The Affordable Care Act enables young adults to remain as dependents on their parents’ health insurance until age twenty-six, and recent evidence suggests that as many as three million young adults have gained coverage as a result. However, there has been no evidence yet on the policy’s effect on access to care, and questions remain about the coverage impact on important subgroups. Using data from two nationally representative surveys , comparing young adults who gained access to dependent coverage to a control group (adults ages 26-34) who were not affected by the new policy, we found sizable coverage gains for adults ages 19-25. The gains continued to grow throughout 2011 (up 6.7 percentage points from September 2010 to September 2011), with the largest gains seen in unmarried adults, nonstudents, and men. Analysis of the timing of the policy impact suggested that early gains in coverage were greatest for people in worse health. We found strong evidence of increased access to care because of the law, with significant reductions in the number of young adults who delayed getting care and in those who did not receive needed care because of cost.
When fully implemented, the Affordable Care Act is expected to increase the number of Americans with insurance by more than thirty million.1 The main drivers of this coverage expansion-increases in Medicaid eligibility (at states’ option) and tax credits for private health coverage purchased through health insurance exchanges-take effect in 2014. However, one provision of the law that has already been implemented allows people to remain as dependents on their parents’ private insurance policies until age twenty-six. This provision, which took effect for insurance plan renewals on or after September 23, 2010, extended coverage for many young adults by as much as seven years, depending on previous state regulations related to dependent insurance.
Many adults have already gained insurance under this Affordable Care Act provision, according to multiple sources.2-5 By one estimate, more than three million uninsured young adults gained coverage between September 2010 and December 2011.6 The pattern of coverage seems to be attributable to the law: More young adults became covered as dependents, and this increase was partially offset by a decrease in the number of young adults with private insurance in their own names.7
Evidence is mounting from several studies that this provision has raised rates of insurance among young adults.8-10 However, key questions remain: Which young adults were most likely to gain coverage? And, more important, did changes in coverage lead to improvements in access to care?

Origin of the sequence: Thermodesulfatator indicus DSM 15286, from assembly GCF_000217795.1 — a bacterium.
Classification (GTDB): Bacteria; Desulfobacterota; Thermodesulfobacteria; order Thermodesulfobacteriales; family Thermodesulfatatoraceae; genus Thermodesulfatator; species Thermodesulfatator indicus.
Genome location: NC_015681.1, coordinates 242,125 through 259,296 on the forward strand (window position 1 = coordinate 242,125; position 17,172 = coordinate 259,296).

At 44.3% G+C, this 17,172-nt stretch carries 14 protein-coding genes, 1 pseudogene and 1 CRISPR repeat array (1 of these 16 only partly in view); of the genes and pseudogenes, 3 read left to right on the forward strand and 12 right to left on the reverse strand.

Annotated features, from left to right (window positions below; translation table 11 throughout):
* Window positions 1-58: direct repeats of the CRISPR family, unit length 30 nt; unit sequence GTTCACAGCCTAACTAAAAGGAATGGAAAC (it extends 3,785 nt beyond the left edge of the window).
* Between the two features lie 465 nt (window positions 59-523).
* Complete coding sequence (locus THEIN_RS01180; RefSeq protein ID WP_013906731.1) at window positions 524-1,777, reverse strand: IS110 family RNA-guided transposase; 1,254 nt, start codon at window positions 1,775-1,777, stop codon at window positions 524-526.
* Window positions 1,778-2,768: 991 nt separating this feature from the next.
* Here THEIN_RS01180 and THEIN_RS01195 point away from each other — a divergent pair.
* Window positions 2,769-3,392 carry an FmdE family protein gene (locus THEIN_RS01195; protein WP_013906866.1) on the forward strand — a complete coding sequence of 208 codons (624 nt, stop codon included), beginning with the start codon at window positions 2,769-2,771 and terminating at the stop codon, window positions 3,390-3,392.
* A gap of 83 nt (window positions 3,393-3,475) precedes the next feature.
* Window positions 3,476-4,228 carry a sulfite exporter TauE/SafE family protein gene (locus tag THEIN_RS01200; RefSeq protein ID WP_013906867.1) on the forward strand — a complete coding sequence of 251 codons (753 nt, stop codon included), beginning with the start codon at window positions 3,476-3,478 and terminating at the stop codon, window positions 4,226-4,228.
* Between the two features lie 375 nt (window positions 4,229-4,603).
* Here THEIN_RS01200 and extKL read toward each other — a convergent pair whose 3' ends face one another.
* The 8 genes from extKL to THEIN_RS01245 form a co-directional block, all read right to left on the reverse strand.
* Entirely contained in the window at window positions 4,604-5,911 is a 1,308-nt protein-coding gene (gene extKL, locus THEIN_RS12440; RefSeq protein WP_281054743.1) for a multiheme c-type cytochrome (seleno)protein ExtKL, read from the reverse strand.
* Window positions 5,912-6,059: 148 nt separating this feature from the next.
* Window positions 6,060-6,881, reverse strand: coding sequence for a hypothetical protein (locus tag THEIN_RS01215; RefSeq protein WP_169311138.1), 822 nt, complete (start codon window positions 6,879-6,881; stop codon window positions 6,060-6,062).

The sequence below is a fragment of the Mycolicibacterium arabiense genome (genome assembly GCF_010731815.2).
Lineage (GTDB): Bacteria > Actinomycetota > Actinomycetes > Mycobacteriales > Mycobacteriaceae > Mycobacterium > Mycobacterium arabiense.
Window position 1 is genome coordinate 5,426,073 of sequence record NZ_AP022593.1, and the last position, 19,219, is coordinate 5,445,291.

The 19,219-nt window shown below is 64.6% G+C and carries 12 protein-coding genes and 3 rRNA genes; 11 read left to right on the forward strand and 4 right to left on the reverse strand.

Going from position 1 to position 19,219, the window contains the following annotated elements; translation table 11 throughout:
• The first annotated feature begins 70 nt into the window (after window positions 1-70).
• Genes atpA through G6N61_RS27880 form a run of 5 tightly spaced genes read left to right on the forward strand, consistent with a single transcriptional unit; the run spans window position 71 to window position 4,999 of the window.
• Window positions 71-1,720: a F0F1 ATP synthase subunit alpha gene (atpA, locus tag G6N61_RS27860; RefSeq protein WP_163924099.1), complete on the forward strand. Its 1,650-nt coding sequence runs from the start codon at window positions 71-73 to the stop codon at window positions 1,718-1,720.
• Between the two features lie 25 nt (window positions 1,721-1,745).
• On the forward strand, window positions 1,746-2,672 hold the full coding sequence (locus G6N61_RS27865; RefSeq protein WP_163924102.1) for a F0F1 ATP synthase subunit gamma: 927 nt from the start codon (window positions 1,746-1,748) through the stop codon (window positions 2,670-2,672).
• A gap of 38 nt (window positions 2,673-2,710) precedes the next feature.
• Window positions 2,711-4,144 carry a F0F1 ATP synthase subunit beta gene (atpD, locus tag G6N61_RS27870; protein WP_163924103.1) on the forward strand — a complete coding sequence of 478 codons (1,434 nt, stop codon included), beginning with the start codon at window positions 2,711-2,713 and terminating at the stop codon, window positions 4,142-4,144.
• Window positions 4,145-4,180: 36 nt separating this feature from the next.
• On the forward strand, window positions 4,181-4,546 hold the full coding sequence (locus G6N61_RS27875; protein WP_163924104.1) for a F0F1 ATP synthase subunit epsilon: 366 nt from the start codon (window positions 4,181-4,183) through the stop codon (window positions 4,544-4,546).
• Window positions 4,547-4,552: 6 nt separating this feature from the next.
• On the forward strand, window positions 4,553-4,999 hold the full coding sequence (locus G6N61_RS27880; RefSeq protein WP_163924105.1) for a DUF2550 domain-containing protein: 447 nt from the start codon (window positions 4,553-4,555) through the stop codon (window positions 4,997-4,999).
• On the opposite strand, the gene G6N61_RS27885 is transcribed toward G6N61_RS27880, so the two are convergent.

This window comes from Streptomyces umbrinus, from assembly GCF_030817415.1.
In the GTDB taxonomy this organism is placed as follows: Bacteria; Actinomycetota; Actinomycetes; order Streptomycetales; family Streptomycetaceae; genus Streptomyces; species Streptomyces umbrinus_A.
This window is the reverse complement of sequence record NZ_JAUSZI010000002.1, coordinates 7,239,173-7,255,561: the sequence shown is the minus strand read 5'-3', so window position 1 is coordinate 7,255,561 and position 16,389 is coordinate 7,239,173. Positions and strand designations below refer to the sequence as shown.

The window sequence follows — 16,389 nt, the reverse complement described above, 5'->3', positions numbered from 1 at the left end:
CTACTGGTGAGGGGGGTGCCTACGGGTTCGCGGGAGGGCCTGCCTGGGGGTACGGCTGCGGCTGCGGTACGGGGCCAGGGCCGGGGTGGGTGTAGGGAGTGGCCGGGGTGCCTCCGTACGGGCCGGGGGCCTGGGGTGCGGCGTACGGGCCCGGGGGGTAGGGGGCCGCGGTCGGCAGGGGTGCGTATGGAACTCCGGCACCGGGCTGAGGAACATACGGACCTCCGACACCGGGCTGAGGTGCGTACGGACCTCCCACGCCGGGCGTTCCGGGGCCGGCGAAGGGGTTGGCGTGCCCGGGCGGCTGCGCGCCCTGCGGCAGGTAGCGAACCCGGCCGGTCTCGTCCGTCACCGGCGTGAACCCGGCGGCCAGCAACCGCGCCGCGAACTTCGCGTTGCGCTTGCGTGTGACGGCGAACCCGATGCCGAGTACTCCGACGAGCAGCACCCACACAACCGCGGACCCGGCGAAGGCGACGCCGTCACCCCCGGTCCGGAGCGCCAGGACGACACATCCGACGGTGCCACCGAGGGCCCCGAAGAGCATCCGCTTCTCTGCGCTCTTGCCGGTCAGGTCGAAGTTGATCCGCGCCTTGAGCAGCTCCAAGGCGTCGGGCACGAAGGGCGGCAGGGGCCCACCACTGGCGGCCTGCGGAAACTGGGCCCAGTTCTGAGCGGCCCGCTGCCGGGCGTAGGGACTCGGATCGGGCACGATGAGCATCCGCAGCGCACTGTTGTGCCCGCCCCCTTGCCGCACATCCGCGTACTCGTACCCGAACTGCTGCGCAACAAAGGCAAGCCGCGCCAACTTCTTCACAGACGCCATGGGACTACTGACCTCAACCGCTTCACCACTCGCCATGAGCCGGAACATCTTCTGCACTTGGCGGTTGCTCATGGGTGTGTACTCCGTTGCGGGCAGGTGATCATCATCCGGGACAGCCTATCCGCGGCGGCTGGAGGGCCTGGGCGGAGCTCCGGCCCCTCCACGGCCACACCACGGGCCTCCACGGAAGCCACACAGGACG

For several reasons, some young adults might benefit more from the law than others. Even before the policy went into effect, many insurers allowed full-time students to remain on their parents’ plans. This suggests that nonstudents might experience greater benefits from the law than other young adults.
Health status probably also plays a role. Prior to September 2010, for young adults without employer-sponsored or public insurance, the nongroup insurance market was the main option for purchasing coverage. People in poorer health face higher premiums and more restricted access to coverage in this market, and therefore they may be more likely to benefit from the new law.
The ultimate goal of this policy, however, was not only to increase coverage for young adults but also to improve access to care. Historically, access for young adults has often been disrupted by the loss of coverage when they “age out” of their parents’ plans.11 People without health insurance are more than four times as likely as others are to delay or defer obtaining needed medical care because of cost.12 Prior insurance expansions have improved access to care,13,14 although such gains have typically been via Medicaid or the Children’s Health Insurance Program rather than private insurance . To our knowledge, ours is the first study to examine whether the new policy affected access to care for young adults.
In this article we first document gains in coverage over the first year of the policy. Next we examine the policy’s effect across subgroups, hypothesizing greater gains for people with fewer coverage options before the Affordable Care Act, such as nonstudents and those in worse health. Finally, we test the hypothesis that the policy not only increased young adults’ insurance coverage but also improved their access to care.